Gordon did little to shed his injury-prone label in 2011-12, missing all but nine of 66 games. Acquired by the Hornets in the Chris Paul trade last offseason, Gordon was able to provide only a glimpse of how he would fit in with his new team due to only playing in nine games. Gordon tried in vain to exit New Orleans this offseason, signing a max offer sheet with the Suns and essentially pleading with the Hornets not to match the offer. Alas, the Hornets matched the offer sheet, and he’ll return to a suddenly more exciting Hornets squad that includes No. 1 draft pick Anthony Davis. Ryan Anderson, the league’s reigning Most Improved Player, also joined the team in a sign-and-trade deal. Even if not completely healthy last season, Gordon wasn’t far off his career per-game numbers, averaging 20.6 points, 3.4 assists, 2.8 rebounds, and 1.4 steals. Like many of the shooting guards profiled, much of Gordon’s skill set revolves around scoring the basketball, but he could take on more of combo guard type of role if first-rounder Austin Rivers isn’t immediately up to the task at point guard. As a result, Gordon could see his assists climb, especially now that he’s playing alongside the athletic Davis. Gordon will likely come at a discount on draft day given his injury history, but if healthy, he should have ample opportunity to showcase his scoring ability given the dearth of established perimeter scorers on the roster.
Gordon has quietly become one of the best shooting guards in fantasy, but he’s struggled to stay healthy the last two seasons, making his prospects for this season somewhat hard to gauge. Gordon’s efficiency as a jump shooter and talent for getting to the charity stripe have made him more consistent on a game-to-game basis, and his strong shooting percentages from the floor and the line are an unusually valuable combo. Now in New Orleans, Gordon should be the team's unquestioned first option on offense and could be among the league leaders in scoring and threes.
It's hard to say that Gordon was a fantasy asset last year. In standard, 12x13 leagues, he was south of the league median in terms of overall value. And not only that, but he had almost exactly the same line as in 2008-09, his rookie season. Points (16.9 last year, 16.1 the year before), threes (1.9, 1.7), assist (3.0, 2.8): if the showed improvements, it was likely due to the commensurate increase in minutes (36:00, 34:17) as opposed to anything else. Anyone who took him 50th or so overall, thinking that a 20-year-old with legitimate scoring ability was sure to break out – well, that was a disappointed fantasy owner. Of course, the fact remains: Gordon is still only a 21-year-old, and he still has legitimate scoring ability. As for the likelihood of a serious breakout, that would require probably four or five more shots or a sudden capacity for shot-blocking.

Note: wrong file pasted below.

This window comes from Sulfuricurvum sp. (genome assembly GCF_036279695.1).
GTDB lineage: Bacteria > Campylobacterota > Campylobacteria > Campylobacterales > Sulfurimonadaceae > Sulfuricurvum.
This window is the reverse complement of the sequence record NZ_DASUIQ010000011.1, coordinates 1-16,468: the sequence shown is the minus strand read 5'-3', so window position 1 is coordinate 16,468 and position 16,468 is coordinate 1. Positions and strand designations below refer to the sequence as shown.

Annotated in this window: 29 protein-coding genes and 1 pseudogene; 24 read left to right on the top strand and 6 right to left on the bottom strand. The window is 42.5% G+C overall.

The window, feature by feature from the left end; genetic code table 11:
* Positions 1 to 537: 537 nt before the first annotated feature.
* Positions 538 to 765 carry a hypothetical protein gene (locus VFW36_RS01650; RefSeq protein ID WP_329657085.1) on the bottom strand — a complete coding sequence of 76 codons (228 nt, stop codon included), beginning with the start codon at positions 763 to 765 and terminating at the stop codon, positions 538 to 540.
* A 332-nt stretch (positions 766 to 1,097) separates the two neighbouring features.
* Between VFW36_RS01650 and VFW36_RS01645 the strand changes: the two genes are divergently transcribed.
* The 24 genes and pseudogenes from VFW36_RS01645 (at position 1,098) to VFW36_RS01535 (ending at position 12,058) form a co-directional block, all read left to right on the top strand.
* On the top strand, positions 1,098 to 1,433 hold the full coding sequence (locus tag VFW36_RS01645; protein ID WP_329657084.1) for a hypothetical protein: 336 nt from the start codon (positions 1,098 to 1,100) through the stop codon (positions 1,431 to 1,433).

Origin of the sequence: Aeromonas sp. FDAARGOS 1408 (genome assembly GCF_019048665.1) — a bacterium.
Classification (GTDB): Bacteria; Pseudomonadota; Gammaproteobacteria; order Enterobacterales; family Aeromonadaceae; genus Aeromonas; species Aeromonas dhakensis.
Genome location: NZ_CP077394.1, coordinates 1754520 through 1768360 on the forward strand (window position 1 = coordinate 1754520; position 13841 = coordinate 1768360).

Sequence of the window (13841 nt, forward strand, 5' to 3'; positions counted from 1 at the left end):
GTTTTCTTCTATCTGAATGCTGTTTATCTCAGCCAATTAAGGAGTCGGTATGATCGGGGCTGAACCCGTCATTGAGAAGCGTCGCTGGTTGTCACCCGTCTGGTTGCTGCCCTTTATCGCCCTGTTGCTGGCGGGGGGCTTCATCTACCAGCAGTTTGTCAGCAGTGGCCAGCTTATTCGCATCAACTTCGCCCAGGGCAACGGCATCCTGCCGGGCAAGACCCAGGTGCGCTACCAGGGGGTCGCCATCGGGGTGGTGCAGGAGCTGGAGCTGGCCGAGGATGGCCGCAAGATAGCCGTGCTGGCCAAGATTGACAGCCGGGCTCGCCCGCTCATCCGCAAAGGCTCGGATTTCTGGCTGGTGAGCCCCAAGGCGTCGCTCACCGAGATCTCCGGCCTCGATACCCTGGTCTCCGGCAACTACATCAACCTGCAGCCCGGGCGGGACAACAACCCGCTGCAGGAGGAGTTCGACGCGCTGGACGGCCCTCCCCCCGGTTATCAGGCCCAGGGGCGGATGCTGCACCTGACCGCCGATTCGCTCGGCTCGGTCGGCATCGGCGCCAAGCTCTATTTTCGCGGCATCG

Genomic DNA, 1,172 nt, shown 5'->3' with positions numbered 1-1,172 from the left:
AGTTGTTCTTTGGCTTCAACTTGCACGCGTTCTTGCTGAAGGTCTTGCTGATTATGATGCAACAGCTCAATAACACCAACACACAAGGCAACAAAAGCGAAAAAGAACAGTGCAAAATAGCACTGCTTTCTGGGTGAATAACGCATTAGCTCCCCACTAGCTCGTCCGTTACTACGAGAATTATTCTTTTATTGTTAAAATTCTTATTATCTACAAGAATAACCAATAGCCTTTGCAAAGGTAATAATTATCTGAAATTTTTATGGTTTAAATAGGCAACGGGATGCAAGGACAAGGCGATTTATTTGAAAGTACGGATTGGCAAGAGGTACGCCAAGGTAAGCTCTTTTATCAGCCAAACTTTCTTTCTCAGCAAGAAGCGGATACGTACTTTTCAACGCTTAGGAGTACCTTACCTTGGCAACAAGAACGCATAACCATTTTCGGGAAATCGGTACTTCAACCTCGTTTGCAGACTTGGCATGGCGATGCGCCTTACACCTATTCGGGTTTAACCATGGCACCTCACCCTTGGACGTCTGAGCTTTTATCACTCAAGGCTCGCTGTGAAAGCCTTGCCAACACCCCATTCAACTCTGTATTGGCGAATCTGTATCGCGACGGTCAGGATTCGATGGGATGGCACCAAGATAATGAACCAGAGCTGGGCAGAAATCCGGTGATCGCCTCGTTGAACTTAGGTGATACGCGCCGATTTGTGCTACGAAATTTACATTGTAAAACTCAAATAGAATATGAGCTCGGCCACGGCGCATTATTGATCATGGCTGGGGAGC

Like many other rookies in the NBA, Gordon spent his first few months in the league getting adjusted to the faster pace of the game as well as the increased physicality and talent of his competitors. He was used sparingly as a three-point specialist in November and averaged just 7.8 points in 19 minutes. A trade in late-November saw Cuttino Mobley jettisoned to New York, which vaulted Gordon into the starting lineup and called for him to play big minutes for the first time. Gordon embraced the added responsibility and flourished as the season progressed – he dazzled during the 51-game stretch from January on, averaging 19.8 points, 3.4 assists, 2.7 rebounds, 2.0 treys, 1.0 steal, 0.5 blocks and 2.5 turnovers on 46.1-percent shooting from the field and 86.8-percent from the line. Those numbers put him just outside the top-50 in per-game value. With the Clippers finally rid of Zach Randolph, things are looking up for the team and consequently for Gordon’s outlook this season. The biggest jump in a player’s value is traditionally between his rookie and sophomore seasons, so Gordon could be in store for a big year after finishing in the top-75 last season.
The short-to-medium term plan for seventh-overall pick Gordon is to serve as an apprentice under Cuttino Mobley and Ricky Davis until he’s ready to step into the starting backcourt. A 6-4 guard with an outstanding outside shot and the strength to pinball his way through the lane, Gordon was the leading scorer in the Big Ten last season despite playing through a wrist injury and seemed very badly affected by the controversy surrounding coach Kelvin Sampson’s departure. Before the draft, several teams were reportedly considering Gordon as a potential point guard. No danger of that with the Clippers, who have Baron Davis and now Jason Williams to run the show. That will free Gordon to play his more natural off-guard position, which should speed his development.